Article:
My macro thesis is still long term bearish, but that doesn't really matter for the short term (what can happen in the space of a year), and even the short term can present excellent opportunities that I am completely missing.

I recently revisited my macro assumptions, and really thought about a lot of ideas that are similar to your 'flop-flation' post ideas, and look at historically volatile bear markets. I put up a post if you are interested: The chart with the green projection at the end of the post is the one you will find interesting.

outoffocus ,

Hey! I have not seen that documentary. I will check it out! Thanks!..

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#5) On January 10, 2011 at 9:31 AM, binve (< 20) wrote:


Exactly man..

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#6) On January 10, 2011 at 10:36 AM, checklist34 (98.91) wrote:

my thesis is that we have 5+ more years of a secular bear that will probably include one more cyclic bear to cap it off.  basically I think this because the nasdaq must now become at least nearly as bad as the DJIA in 1929--- , which took 25 years to reach a new nominal high.  So I think once at 2025 or later we will see the nas below its 2000 high of 5200 or whatever it was.  Thus settin a new record. 

And with two very sizable bubbles, this overall secular bear must outpace the secular bear of 68-82 for both length and severity (already done on the severity side). 

But...  we are still nearly 20% below the highs of almost 11 years ago, and remember that in the presence of inflation that 68-82 secular monster saw highs higher than the pre-bear-market highs and indeed the last cyclic bear inside it crashed to the peak level of 1968 before the crash...  

So to remain in what history will remember as a massive secular bear, we don't need to drop to 800 again or anything...

Of course, inflation was heavy around that time, and in real terms the indices may have bottomed in 1982 (or was it still 1974), so in the absence of inflation the markets could behave differently this time, but... if you are an inflationist that isn't fully conducive with being short stocks.

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#7) On January 10, 2011 at 6:46 PM, rfaramir (28.60) wrote:

We will have inflation, and possibly hyper-inflation, so shorting stocks based on nominal values will be very hard.

I'm definitely bearish on equities in real terms. Just not certain how to execute that. So I stay with a few chosen equities, mostly gold, silver, and oil, along with CEF for trustworthy gold and silver bullion exposure.

It's good to see Mises quoted and studied. He was always correct and often ignored in his lifetime. To start with, his "Theory of Money and Credit" explained how banking should be in 1912, but in 1913 we got the Federal Reserve, instead. Then the quote above in 1931 on monetary policy. Then Human Action (in English) in 1949, but we got Keynesianism, instead.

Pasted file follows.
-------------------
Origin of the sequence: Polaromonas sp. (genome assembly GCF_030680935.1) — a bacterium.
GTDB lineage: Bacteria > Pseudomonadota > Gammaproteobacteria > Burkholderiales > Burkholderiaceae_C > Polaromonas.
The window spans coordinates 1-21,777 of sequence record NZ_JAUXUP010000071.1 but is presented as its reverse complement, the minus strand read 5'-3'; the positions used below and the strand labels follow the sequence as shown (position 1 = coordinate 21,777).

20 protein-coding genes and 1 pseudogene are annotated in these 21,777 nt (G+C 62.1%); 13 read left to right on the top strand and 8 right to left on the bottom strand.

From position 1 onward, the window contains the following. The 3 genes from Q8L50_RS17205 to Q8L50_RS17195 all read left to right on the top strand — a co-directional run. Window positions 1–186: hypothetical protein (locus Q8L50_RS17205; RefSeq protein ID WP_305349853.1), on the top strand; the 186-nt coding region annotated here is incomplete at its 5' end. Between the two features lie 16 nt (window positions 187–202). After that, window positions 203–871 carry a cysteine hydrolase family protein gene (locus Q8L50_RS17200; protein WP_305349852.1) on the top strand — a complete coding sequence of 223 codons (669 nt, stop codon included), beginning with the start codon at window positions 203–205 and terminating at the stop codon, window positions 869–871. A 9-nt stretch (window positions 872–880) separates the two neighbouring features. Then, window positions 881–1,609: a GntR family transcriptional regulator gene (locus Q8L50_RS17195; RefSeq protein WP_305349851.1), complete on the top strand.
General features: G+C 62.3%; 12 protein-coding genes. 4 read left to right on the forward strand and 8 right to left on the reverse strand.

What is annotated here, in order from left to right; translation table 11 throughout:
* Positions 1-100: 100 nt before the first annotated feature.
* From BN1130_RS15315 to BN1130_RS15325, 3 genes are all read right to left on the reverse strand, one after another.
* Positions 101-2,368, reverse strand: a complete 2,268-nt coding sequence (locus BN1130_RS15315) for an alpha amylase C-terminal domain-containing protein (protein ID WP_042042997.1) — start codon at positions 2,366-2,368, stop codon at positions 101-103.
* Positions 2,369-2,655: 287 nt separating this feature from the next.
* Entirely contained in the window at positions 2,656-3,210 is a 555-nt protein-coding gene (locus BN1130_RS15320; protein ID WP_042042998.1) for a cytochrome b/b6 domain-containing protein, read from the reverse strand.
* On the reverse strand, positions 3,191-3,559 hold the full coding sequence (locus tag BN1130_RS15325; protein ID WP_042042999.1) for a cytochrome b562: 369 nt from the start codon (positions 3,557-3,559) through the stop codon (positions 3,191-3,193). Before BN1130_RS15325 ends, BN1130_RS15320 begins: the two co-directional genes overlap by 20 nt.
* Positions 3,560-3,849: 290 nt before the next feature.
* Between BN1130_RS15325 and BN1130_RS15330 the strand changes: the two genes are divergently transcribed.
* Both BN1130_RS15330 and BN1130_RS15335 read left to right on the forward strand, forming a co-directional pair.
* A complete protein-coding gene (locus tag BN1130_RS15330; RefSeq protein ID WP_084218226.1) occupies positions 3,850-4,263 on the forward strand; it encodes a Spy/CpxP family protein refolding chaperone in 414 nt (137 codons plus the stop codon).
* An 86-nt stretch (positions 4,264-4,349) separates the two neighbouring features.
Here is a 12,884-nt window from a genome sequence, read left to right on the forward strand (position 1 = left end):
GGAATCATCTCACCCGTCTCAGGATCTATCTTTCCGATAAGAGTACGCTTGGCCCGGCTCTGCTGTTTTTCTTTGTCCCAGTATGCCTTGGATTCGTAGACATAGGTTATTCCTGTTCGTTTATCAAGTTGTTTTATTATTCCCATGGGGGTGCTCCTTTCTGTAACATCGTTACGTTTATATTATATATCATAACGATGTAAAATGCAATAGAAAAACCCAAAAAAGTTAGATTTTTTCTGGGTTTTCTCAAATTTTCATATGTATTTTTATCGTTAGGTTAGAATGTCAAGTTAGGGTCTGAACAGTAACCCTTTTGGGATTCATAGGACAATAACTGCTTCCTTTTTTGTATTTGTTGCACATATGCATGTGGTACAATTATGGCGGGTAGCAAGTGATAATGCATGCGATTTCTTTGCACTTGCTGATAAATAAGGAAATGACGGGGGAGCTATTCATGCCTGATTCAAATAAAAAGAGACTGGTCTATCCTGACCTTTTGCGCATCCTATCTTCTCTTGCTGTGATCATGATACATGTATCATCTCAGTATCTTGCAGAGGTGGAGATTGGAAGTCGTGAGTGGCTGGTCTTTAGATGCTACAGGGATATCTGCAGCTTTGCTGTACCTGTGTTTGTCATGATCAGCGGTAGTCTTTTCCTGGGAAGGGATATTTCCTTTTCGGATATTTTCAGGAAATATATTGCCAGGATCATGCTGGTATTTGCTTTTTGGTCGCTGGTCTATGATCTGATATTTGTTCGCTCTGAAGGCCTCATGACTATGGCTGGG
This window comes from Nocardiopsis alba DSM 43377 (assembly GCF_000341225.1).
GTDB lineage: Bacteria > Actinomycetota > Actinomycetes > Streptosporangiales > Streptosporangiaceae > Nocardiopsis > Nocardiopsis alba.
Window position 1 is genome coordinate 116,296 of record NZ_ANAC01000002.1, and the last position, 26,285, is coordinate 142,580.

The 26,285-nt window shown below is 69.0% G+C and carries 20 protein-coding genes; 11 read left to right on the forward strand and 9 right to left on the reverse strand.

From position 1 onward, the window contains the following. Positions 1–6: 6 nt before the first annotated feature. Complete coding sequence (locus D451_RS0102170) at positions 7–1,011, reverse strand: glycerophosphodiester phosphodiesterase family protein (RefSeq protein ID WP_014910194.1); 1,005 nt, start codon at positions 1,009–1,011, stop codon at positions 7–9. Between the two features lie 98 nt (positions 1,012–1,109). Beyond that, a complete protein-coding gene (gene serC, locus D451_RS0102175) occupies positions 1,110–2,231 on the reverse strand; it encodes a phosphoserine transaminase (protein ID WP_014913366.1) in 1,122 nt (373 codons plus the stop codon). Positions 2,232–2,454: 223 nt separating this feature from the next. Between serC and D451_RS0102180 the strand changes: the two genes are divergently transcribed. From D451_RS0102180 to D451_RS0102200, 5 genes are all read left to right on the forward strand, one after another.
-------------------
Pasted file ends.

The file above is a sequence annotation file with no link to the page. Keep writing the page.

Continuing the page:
I hope Ron Paul gives the Fed hell for the next two years!

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#8) On January 10, 2011 at 8:02 PM, checklist34 (98.91) wrote:

barring completely unforseeable circumstances, like nuclear war or the end of the world, the US has a 0.00000000001% chance of hyperinflation. 

significant inflation, possibly, hyperinflation essentially zero.  

the inflationists are maybe a little prone to dramatizing things

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#9) On January 11, 2011 at 12:39 PM, ikkyu2 (98.55) wrote:

None of the good stockpickers I read try to estimate macro trends.  They are looking for good companies, well managed, who can execute and have a moat in their market; and whose stock price underestimates their future performance.  Ludwig von Mises doesn't help me find those - so nuts to him!

Unless you're Ben Bernanke, I'm guessing you have very little control over Fed policy or macro trends.  I would suggest paying more attention to the things you have control over. 

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#10) On January 11, 2011 at 3:42 PM, rfaramir (28.60) wrote:

I, too, read good stockpickers, but I read macro analysts as well. The latter I understand better via Mises.

The micro-accomplished stockpickers do well until a macro event undermines them. Knowledge of macro helps me see that coming and adjust accordingly. The nature of human action does not allow for either control or precise timing, unfortunately. If it did, it wouldn't work, as such adjustments would be anticipated and included in further actions. Mises' regression theorem may help here.

You don't have to guess that I "have very little control over Fed policy" as you know very well that almost no one does. That's the problem. They spend more than *Congress* and are not accountable.

Audit the Fed, then End it! Until we do, we will continue to suffer from the Business Cycle.